Matt Godwin: Spring Paintings.

¨His work is so mature for an artist his age,¨ gallery owner and director Donna Tribby effused at the recent opening of ¨Matt Godwin: Spring Paintings.¨ Just a year after graduating from Dreyfoos School of the Arts in West Palm Beach in 2006, the 19-year-old artist calls Boston home, now that ¨a wise art investor traded for studio space there,¨ Tribby said. Artist´s age aside, the paintings attest to an active, unsettled, and cynical mind that is reflected in both style and subject. For instance, Acne Abstraction captures the ugliness and pain of the angry pustules, and the condition´s persistence is reflected in serial breakouts, three of which are displayed. Another series, Acidic Painting on Acid Free Paper, demonstrates the artist´s sardonic wit. Lucy´s Hard Work Paid Off, in fact, uses the Peanuts´ smug know-it-all to take a jab at the Cooper Union for the Advancement of Science and Art. Another of the series, simply titled Turkey, illustrates not only the artist´s intellect but also a style that is equal parts studied and spontaneous, deliberate yet sincere. While only 14 works are hung in the small Antique Row gallery space, almost as many more are on hand. If you want, you can get a preview at, where the talented, prolific, and savvy artist has cataloged images of all of his work. (Through July 4 at Donna Tribby Fine Art, 3506 S. Dixie Hwy., West Palm Beach. Call 561-833-4001.) -- Marya Summers


A sort of heaven on Earth tucked away in the Himalayan mountains, Bhutan has been revered as home to gods and Bhutanese mortals. Buddhist since the Seventh Century, the culture reveres all life, so the natural splendor of this Asian country is well-preserved. Until the late 20th Century, the country was closed to outsiders, and even now, to maintain its natural environment, tourism is strictly limited (according to the Bhutan Tourism Corp., only 18,000 tourists were permitted in 2006). So if you aren´t one of the lucky ones who can visit the kingdom of heaven before you die, you can always visit ¨Bhutan: The Cloud Kingdom.¨ In addition to paintings, clothing, jewelry, prayer flags, and other cultural objects, the exhibit provides 60 photographs that document the land, dwellings, people, and culture of this country nestled between Tibet and India. Informative placards accompany the exhibit and let visitors know, for instance, about the symbolism within a flag with a dragon (honors the country´s nickname ¨Land of the Thunder Dragon¨) on a two-toned background (yellow honors the country´s secular authority; orange honors Buddhism) or the waterproof qualities and multiple uses of colorful, woven bamboo bowls. The exhibit´s five paintings (all gouache on paper) are spiritual in nature, depicting the Thunder Dragon, deities, parables, and important cultural symbols, while the objects reveal both the practical lives of the Bhutanese and their aesthetics. (Through July 31 at Society of the Four Arts, Children´s Art Gallery, 2 Four Arts Plaza, Palm Beach. Call 561-655-7227.)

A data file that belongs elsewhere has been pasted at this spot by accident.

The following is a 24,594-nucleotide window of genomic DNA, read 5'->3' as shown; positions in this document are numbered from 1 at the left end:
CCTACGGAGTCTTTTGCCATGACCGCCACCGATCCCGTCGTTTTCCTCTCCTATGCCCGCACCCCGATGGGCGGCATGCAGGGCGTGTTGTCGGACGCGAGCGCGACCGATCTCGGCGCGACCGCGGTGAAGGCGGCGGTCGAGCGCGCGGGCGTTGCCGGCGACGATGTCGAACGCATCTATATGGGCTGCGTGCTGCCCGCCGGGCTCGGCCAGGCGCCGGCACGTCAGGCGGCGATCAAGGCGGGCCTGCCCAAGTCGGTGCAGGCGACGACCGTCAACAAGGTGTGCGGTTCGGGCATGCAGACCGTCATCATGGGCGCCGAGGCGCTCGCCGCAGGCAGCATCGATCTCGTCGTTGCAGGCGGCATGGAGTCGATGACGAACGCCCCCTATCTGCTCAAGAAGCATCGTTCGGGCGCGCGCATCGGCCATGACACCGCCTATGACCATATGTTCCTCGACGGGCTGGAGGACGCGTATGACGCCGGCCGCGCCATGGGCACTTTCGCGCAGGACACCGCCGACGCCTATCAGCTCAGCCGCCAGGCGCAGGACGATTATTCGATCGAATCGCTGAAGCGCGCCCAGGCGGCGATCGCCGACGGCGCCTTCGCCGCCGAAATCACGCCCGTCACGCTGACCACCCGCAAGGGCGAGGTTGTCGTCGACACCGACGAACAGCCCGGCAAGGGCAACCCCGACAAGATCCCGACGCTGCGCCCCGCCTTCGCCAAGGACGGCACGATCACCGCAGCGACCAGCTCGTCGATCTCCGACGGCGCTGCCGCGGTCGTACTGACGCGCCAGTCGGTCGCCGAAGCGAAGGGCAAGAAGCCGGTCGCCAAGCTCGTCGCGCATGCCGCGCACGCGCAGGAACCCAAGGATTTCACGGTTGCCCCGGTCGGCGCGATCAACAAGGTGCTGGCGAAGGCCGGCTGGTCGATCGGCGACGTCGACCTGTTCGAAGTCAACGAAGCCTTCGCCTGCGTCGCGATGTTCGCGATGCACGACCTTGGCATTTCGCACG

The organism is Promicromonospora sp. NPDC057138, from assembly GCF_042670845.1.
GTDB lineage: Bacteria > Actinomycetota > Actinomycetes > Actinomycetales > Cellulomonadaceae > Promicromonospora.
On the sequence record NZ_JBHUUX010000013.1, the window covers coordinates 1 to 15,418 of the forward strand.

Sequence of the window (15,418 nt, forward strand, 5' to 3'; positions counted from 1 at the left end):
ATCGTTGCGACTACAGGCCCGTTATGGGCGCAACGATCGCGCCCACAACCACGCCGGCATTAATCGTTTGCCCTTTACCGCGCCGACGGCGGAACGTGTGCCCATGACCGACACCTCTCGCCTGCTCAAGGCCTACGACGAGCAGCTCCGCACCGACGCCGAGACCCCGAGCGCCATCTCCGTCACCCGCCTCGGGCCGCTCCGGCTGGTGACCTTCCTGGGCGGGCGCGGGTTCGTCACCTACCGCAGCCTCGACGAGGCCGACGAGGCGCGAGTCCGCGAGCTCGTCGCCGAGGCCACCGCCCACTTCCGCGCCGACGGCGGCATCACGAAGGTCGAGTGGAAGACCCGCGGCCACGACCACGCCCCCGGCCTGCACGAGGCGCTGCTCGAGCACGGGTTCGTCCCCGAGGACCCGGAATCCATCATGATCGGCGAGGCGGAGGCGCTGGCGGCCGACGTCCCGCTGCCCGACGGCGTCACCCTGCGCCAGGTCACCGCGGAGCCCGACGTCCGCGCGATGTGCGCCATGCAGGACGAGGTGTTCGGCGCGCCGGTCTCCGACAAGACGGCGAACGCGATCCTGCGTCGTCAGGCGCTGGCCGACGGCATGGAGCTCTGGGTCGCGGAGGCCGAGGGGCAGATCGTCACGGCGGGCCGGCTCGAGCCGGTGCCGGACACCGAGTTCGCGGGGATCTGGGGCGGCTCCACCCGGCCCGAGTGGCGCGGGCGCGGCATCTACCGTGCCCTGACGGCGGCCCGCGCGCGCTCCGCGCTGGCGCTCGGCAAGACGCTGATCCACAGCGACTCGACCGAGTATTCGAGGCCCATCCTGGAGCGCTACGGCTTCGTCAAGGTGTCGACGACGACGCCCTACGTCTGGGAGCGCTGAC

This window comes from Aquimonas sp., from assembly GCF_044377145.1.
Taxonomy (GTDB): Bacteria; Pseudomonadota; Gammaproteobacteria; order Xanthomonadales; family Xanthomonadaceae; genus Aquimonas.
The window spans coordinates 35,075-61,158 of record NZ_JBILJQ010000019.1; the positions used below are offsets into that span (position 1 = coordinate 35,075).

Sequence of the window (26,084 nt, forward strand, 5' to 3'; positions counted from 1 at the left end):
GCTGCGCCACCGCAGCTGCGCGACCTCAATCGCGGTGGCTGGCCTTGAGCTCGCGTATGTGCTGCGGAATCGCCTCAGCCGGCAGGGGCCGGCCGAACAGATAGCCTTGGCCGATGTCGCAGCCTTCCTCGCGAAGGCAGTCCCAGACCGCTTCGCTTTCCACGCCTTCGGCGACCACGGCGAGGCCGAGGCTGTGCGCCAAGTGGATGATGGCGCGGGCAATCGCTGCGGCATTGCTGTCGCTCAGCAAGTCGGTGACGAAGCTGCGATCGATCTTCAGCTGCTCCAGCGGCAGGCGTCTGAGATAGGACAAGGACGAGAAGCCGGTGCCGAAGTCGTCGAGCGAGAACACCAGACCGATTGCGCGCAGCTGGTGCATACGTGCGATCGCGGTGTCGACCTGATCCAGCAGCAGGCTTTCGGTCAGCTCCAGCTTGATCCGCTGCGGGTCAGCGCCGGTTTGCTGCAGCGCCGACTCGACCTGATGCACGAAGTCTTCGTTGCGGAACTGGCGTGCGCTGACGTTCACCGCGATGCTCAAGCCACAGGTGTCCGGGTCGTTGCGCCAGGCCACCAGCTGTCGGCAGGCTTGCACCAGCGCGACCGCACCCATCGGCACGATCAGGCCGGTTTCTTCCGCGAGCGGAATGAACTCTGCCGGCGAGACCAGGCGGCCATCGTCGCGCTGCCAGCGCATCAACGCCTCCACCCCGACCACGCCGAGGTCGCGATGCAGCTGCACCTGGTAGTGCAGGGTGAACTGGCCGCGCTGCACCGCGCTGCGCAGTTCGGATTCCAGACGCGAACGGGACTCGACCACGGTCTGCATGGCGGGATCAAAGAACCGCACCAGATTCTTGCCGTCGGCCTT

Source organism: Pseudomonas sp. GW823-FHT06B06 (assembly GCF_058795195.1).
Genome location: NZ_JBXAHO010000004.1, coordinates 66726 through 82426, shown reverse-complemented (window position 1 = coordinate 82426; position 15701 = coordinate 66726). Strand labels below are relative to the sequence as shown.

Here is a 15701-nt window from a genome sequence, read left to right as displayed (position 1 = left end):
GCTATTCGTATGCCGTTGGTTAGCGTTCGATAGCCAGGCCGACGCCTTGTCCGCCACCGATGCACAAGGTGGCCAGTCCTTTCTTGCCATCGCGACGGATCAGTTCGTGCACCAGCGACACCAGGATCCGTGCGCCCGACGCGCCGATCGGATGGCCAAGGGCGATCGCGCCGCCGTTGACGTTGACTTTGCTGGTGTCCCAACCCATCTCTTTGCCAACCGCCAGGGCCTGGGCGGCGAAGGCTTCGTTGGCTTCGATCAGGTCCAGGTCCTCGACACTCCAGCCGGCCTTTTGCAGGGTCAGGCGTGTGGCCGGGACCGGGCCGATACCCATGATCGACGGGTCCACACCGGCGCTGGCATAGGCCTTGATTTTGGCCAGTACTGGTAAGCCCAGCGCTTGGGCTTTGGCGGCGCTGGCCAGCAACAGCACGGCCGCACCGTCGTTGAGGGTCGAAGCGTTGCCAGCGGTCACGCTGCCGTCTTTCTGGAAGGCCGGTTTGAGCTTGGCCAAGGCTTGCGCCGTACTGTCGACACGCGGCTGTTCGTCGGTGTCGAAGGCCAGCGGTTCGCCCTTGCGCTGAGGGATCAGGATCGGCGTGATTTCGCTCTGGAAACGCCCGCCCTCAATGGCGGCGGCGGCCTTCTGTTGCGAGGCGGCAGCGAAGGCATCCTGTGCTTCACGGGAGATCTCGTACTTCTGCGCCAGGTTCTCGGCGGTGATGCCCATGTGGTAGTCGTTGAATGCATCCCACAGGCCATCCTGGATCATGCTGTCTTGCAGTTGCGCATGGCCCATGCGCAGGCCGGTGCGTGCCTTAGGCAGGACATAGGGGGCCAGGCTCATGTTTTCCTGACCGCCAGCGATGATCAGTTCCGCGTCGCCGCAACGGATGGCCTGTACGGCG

A golden Buddha reverently holds a giant phallus before him like a censer of incense. It´s the central image of Los Angeles artist Jamie Adams´ triptych (each a 12-inch encaustic oil on linen) Big Sur. With a playful juxtaposition, Adams´ work not only holds the penis in high regard but puts it at the center of things -- the flanking images are a seascape and skyscape, to the left and right, respectively. The first in a series of three summer exhibitions, Mulry Fine Art presents "A Group Show of Landscapes" featuring painting, sculpture, and photography from the gallery´s stable of artists. For the show, gallery directors -- sisters Fecia and Meghan Mulry -- have interpreted the landscape theme as creatively as the artists have rendered them, so don´t expect to see a bunch of realistic fields and meadows. Even the photographs have a painterly quality to them. For instance, Wheaton Mahoney´s Sweet Pea, a giant, digitally manipulated close-up of a white-and-pink flower is reminiscent of one of Georgia O´Keeffe´s blossoms. Likewise, Celia Pearson´s photographs capture their subjects in larger-than-life close-ups; however, the artist´s method is a traditional one as she explores light and depth within the image as they capture their subjects: Stem Leaf and Bromeliad. Others, like Robin Kahn´s ¨State of the Art¨ series, take greater liberty with the theme. The New York artist uses a found image (perhaps originally a woodcut or linocut) of a forest-lined river as the backdrop for her cartoon of a woman balancing a man overhead with one arm. The cartoon woman performs a tight-wire act on a piece of string laid across the picture. These works (identical except for the positioning of the string and cartoons) focus more on female roles than they do on nature. Also on display are works by Isabel Bigelow (paintings and monoprints), Peter Burega (abstract paintings), Luis Castro (wood and stone sculpture), Cara Enteles (multimedia), and Marc Leuders (photography). (Through June 30 at Mulry Fine Art, 3300 S. Dixie Hwy., West Palm Beach. Call 561-228-1006.)

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